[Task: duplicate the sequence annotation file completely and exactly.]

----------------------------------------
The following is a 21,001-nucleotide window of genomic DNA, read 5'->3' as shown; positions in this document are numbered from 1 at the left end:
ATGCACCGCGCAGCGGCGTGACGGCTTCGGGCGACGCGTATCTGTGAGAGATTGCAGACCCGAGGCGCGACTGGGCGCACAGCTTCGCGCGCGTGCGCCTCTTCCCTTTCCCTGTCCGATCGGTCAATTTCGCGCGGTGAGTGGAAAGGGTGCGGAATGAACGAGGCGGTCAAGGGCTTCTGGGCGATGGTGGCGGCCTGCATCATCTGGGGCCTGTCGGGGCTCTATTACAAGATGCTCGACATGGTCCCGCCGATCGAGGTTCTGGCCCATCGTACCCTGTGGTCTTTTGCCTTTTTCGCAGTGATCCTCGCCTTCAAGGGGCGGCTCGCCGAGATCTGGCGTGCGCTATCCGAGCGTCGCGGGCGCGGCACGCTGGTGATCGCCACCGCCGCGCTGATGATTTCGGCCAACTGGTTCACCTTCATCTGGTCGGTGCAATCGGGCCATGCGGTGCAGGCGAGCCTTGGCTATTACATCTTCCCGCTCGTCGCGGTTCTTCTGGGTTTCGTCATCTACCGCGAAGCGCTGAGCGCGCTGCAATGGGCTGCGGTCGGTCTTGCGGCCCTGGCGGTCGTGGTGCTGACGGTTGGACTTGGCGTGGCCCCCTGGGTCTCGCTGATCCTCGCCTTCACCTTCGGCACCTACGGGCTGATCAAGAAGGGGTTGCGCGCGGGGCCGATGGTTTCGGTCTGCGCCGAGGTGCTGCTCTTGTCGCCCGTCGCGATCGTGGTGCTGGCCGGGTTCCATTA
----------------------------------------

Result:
The following is a 21,001-nucleotide window of genomic DNA, read 5'->3' as shown; positions in this document are numbered from 1 at the left end:
ATGCACCGCGCAGCGGCGTGACGGCTTCGGGCGACGCGTATCTGTGAGAGATTGCAGACCCGAGGCGCGACTGGGCGCACAGCTTCGCGCGCGTGCGCCTCTTCCCTTTCCCTGTCCGATCGGTCAATTTCGCGCGGTGAGTGGAAAGGGTGCGGAATGAACGAGGCGGTCAAGGGCTTCTGGGCGATGGTGGCGGCCTGCATCATCTGGGGCCTGTCGGGGCTCTATTACAAGATGCTCGACATGGTCCCGCCGATCGAGGTTCTGGCCCATCGTACCCTGTGGTCTTTTGCCTTTTTCGCAGTGATCCTCGCCTTCAAGGGGCGGCTCGCCGAGATCTGGCGTGCGCTATCCGAGCGTCGCGGGCGCGGCACGCTGGTGATCGCCACCGCCGCGCTGATGATTTCGGCCAACTGGTTCACCTTCATCTGGTCGGTGCAATCGGGCCATGCGGTGCAGGCGAGCCTTGGCTATTACATCTTCCCGCTCGTCGCGGTTCTTCTGGGTTTCGTCATCTACCGCGAAGCGCTGAGCGCGCTGCAATGGGCTGCGGTCGGTCTTGCGGCCCTGGCGGTCGTGGTGCTGACGGTTGGACTTGGCGTGGCCCCCTGGGTCTCGCTGATCCTCGCCTTCACCTTCGGCACCTACGGGCTGATCAAGAAGGGGTTGCGCGCGGGGCCGATGGTTTCGGTCTGCGCCGAGGTGCTGCTCTTGTCGCCCGTCGCGATCGTGGTGCTGGCCGGGTTCCATTA